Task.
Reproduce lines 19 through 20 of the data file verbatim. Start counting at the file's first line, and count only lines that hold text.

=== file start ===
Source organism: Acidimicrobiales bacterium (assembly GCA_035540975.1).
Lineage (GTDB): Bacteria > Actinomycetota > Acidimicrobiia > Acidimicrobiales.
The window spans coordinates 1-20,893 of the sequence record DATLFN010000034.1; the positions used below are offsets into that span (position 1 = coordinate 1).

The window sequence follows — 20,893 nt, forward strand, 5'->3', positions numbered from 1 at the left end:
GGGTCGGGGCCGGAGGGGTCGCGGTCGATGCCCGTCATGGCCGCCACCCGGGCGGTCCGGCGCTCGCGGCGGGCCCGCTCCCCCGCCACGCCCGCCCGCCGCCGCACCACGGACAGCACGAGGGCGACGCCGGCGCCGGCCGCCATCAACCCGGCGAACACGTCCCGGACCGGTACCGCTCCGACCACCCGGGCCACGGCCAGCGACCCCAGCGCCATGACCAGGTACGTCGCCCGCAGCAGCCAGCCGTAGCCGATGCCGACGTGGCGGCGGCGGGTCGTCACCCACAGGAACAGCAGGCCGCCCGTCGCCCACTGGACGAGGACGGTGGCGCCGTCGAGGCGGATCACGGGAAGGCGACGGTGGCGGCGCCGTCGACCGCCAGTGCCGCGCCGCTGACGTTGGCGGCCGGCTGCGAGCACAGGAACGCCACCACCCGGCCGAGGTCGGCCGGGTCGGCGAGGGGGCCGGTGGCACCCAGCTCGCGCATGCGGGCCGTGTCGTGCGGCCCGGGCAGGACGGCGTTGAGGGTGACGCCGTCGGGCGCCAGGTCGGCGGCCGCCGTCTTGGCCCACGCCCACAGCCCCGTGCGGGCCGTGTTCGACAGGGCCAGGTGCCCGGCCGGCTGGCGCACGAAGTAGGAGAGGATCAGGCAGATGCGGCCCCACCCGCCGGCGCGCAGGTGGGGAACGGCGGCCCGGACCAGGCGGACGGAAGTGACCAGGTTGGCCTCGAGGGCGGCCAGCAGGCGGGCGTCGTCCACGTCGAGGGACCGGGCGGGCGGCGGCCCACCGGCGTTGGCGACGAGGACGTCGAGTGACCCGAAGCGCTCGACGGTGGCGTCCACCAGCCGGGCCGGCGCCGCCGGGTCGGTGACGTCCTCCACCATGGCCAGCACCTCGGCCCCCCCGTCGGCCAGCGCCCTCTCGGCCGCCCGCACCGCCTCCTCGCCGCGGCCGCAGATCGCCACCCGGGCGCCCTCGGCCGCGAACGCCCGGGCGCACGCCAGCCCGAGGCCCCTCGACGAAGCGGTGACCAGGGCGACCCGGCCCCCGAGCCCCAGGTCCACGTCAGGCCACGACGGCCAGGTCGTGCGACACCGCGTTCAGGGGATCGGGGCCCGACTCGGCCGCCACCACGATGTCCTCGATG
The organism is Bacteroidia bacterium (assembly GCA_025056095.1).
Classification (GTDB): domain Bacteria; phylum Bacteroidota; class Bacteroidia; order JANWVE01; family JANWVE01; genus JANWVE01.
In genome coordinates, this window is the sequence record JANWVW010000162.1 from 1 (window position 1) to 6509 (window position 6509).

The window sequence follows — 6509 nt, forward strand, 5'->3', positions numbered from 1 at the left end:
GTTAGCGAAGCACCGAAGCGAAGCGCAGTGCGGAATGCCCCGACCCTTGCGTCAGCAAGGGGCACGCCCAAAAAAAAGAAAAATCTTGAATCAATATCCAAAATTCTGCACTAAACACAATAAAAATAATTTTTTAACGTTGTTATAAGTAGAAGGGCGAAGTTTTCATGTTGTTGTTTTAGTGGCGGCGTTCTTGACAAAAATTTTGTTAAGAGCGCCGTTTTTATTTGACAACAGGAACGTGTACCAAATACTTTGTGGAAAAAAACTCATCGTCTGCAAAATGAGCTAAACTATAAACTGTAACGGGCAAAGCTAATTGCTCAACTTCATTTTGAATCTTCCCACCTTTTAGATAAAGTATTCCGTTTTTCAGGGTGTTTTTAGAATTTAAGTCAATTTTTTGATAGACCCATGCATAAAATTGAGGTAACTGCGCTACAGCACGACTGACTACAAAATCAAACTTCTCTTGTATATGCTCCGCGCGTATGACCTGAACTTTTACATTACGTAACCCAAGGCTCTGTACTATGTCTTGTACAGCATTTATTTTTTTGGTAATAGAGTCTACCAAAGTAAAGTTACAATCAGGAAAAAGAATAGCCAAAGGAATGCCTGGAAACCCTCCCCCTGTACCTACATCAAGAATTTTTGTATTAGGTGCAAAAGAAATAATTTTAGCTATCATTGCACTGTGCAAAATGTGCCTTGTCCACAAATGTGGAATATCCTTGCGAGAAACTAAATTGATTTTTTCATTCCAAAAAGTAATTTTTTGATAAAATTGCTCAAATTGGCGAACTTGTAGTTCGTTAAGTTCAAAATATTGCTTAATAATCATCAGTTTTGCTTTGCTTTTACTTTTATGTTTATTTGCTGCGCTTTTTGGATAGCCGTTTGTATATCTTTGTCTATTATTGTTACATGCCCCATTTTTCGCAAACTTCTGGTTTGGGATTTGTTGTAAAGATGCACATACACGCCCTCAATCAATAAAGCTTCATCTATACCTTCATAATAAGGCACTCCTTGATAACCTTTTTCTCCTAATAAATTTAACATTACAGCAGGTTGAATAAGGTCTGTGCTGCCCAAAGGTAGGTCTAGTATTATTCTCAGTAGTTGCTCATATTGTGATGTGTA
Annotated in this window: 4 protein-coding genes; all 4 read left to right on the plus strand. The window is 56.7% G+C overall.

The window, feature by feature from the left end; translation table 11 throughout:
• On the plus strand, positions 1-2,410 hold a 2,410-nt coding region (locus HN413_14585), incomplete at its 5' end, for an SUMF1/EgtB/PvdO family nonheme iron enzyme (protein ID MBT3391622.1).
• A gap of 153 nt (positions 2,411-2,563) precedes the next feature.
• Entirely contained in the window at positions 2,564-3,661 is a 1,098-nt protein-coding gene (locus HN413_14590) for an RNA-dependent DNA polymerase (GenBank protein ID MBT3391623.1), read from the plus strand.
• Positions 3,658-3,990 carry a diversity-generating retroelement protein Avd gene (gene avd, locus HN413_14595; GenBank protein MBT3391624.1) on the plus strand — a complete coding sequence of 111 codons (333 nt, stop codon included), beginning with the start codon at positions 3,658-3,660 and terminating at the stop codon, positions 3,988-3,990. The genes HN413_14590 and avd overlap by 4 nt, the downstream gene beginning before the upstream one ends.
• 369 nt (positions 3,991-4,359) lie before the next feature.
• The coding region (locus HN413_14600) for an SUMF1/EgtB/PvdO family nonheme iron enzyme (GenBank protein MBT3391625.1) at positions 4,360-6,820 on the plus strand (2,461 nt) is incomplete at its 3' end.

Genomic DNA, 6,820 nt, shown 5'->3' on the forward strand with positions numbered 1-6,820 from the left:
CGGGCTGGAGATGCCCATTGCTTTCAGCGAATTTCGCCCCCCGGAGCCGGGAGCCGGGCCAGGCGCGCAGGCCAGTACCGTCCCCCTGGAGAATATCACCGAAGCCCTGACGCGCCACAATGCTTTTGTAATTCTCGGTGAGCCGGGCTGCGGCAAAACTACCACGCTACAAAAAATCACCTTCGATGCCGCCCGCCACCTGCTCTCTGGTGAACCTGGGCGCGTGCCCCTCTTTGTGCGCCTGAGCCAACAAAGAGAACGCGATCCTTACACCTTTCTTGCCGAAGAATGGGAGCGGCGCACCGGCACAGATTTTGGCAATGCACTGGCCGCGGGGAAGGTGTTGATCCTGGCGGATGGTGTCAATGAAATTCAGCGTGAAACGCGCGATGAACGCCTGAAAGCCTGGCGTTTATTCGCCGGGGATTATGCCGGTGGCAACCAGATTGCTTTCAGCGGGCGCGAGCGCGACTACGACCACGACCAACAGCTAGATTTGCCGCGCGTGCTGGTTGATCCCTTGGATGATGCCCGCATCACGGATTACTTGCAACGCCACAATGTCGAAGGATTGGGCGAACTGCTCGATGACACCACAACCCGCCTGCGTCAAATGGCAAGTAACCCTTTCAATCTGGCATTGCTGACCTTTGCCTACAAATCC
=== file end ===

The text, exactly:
Genomic DNA, 6,820 nt, shown 5'->3' on the forward strand with positions numbered 1-6,820 from the left:
CGGGCTGGAGATGCCCATTGCTTTCAGCGAATTTCGCCCCCCGGAGCCGGGAGCCGGGCCAGGCGCGCAGGCCAGTACCGTCCCCCTGGAGAATATCACCGAAGCCCTGACGCGCCACAATGCTTTTGTAATTCTCGGTGAGCCGGGCTGCGGCAAAACTACCACGCTACAAAAAATCACCTTCGATGCCGCCCGCCACCTGCTCTCTGGTGAACCTGGGCGCGTGCCCCTCTTTGTGCGCCTGAGCCAACAAAGAGAACGCGATCCTTACACCTTTCTTGCCGAAGAATGGGAGCGGCGCACCGGCACAGATTTTGGCAATGCACTGGCCGCGGGGAAGGTGTTGATCCTGGCGGATGGTGTCAATGAAATTCAGCGTGAAACGCGCGATGAACGCCTGAAAGCCTGGCGTTTATTCGCCGGGGATTATGCCGGTGGCAACCAGATTGCTTTCAGCGGGCGCGAGCGCGACTACGACCACGACCAACAGCTAGATTTGCCGCGCGTGCTGGTTGATCCCTTGGATGATGCCCGCATCACGGATTACTTGCAACGCCACAATGTCGAAGGATTGGGCGAACTGCTCGATGACACCACAACCCGCCTGCGTCAAATGGCAAGTAACCCTTTCAATCTGGCATTGCTGACCTTTGCCTACAAATCC